The SMB market (small and medium-sized businesses) is an important, but often underappreciated, customer segment for banks.
According to the International Finance Corporation, there are 125 million companies in the world of which 99% are SMBs. These SMBs contribute a staggering 49% of global GDP. The last major report into the state of the SMB market on a regional basis, a 2012 EC report, highlights that even in the aftermath of the financial crisis the total number of SMBs steadily growing, with each business on average increasing its total number of employees.
More recently SMBs have developed an international mind-set. Research from Oxford Economics across 21 markets reveals that SMBs expect international revenues to grow from 40% to 66% in the next three years, while those doing business in at least six countries will jump 129%.
This growth and expansion presents an opportunity for banks looking to provide the advice, guidance and tools to support these businesses. Furthermore, SMBs tend to stay with their bank for long periods of time. BCSG research indicates that the majority of SMBs have held their business banking account with the same provider for more than five years.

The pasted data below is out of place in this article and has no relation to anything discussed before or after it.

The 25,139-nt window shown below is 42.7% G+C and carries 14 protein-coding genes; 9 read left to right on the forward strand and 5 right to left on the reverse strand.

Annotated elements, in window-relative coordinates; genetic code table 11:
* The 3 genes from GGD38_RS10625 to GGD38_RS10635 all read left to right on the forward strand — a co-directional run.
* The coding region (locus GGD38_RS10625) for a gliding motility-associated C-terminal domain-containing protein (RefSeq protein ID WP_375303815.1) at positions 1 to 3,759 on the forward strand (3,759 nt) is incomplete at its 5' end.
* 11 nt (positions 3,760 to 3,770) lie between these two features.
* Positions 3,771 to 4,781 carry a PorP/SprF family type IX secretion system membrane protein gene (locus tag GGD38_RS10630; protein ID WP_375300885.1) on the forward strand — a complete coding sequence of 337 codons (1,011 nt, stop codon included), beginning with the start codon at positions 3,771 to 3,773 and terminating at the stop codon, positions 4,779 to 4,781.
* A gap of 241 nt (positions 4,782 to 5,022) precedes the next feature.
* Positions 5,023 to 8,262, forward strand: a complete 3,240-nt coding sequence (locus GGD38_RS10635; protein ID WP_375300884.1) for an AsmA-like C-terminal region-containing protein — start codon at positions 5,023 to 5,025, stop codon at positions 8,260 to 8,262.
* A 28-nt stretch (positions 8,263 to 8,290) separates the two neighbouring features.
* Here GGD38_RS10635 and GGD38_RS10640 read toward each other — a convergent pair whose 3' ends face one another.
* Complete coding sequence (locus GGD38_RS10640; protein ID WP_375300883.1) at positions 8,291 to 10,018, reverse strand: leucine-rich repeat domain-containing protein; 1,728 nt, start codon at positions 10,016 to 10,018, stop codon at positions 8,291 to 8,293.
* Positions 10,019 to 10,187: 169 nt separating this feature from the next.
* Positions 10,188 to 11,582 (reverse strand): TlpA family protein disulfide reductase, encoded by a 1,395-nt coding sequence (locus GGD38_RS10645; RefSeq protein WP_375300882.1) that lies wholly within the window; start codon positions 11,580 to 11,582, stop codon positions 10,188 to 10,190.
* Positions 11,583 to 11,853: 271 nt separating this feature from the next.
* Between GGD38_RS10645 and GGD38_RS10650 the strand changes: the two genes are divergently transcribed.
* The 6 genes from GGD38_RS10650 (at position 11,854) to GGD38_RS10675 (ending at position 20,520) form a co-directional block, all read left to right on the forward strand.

However, it is also broadly true that the SMB segment is underserved by banks, reflecting the risks associated with the sector. In a recent survey, businesses across the SMB spectrum gave banks an average satisfaction score of 62%. SMBs as a market segment fall between the consumers most banks see as their bread and butter, and the huge corporate behemoths that demand specialist accounts and bank services. SMBs, on the other hand, have had to make do with a kind of ‘personal account plus’- almost the same services as personal customers but repackaged for the SMB market.